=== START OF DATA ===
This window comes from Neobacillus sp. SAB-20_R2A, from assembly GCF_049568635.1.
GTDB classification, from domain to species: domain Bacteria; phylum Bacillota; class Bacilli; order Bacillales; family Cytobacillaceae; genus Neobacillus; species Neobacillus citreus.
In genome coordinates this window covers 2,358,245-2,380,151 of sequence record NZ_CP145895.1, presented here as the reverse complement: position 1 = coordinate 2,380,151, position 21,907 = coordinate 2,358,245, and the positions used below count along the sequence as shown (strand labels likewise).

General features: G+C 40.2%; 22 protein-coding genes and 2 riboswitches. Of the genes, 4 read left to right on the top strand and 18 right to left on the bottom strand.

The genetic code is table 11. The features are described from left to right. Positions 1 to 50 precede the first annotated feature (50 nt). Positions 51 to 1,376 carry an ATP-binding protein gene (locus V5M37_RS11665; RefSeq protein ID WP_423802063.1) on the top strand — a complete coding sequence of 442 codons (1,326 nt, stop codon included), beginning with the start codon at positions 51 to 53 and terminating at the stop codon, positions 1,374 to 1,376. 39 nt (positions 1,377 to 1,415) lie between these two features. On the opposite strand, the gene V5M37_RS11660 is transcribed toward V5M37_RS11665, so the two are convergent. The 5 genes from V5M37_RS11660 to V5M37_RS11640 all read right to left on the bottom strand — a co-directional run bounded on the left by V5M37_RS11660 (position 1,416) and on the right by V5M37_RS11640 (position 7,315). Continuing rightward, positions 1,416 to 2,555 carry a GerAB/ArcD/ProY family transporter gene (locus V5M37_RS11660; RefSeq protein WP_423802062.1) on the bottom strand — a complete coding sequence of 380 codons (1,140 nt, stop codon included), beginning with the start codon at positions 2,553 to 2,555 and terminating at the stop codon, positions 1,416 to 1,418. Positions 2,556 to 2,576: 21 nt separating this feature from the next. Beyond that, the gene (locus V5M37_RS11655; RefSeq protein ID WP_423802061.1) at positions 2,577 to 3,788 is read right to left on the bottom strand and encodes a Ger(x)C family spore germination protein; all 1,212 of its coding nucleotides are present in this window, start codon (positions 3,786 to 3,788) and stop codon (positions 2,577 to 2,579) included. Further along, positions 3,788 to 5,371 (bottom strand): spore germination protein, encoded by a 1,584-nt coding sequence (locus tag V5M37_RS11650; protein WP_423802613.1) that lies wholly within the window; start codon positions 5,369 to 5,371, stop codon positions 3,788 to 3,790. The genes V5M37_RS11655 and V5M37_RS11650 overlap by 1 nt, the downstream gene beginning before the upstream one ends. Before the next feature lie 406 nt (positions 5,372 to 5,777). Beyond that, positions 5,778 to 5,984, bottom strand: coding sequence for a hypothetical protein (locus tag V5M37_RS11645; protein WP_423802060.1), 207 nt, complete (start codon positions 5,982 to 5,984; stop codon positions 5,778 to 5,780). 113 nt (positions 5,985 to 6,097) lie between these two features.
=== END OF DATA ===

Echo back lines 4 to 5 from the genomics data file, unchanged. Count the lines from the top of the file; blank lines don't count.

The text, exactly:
General features: G+C 40.2%; 22 protein-coding genes and 2 riboswitches. Of the genes, 4 read left to right on the top strand and 18 right to left on the bottom strand.

The genetic code is table 11. The features are described from left to right. Positions 1 to 50 precede the first annotated feature (50 nt). Positions 51 to 1,376 carry an ATP-binding protein gene (locus V5M37_RS11665; RefSeq protein ID WP_423802063.1) on the top strand — a complete coding sequence of 442 codons (1,326 nt, stop codon included), beginning with the start codon at positions 51 to 53 and terminating at the stop codon, positions 1,374 to 1,376. 39 nt (positions 1,377 to 1,415) lie between these two features. On the opposite strand, the gene V5M37_RS11660 is transcribed toward V5M37_RS11665, so the two are convergent. The 5 genes from V5M37_RS11660 to V5M37_RS11640 all read right to left on the bottom strand — a co-directional run bounded on the left by V5M37_RS11660 (position 1,416) and on the right by V5M37_RS11640 (position 7,315). Continuing rightward, positions 1,416 to 2,555 carry a GerAB/ArcD/ProY family transporter gene (locus V5M37_RS11660; RefSeq protein WP_423802062.1) on the bottom strand — a complete coding sequence of 380 codons (1,140 nt, stop codon included), beginning with the start codon at positions 2,553 to 2,555 and terminating at the stop codon, positions 1,416 to 1,418. Positions 2,556 to 2,576: 21 nt separating this feature from the next. Beyond that, the gene (locus V5M37_RS11655; RefSeq protein ID WP_423802061.1) at positions 2,577 to 3,788 is read right to left on the bottom strand and encodes a Ger(x)C family spore germination protein; all 1,212 of its coding nucleotides are present in this window, start codon (positions 3,786 to 3,788) and stop codon (positions 2,577 to 2,579) included. Further along, positions 3,788 to 5,371 (bottom strand): spore germination protein, encoded by a 1,584-nt coding sequence (locus tag V5M37_RS11650; protein WP_423802613.1) that lies wholly within the window; start codon positions 5,369 to 5,371, stop codon positions 3,788 to 3,790. The genes V5M37_RS11655 and V5M37_RS11650 overlap by 1 nt, the downstream gene beginning before the upstream one ends. Before the next feature lie 406 nt (positions 5,372 to 5,777). Beyond that, positions 5,778 to 5,984, bottom strand: coding sequence for a hypothetical protein (locus tag V5M37_RS11645; protein WP_423802060.1), 207 nt, complete (start codon positions 5,982 to 5,984; stop codon positions 5,778 to 5,780). 113 nt (positions 5,985 to 6,097) lie between these two features.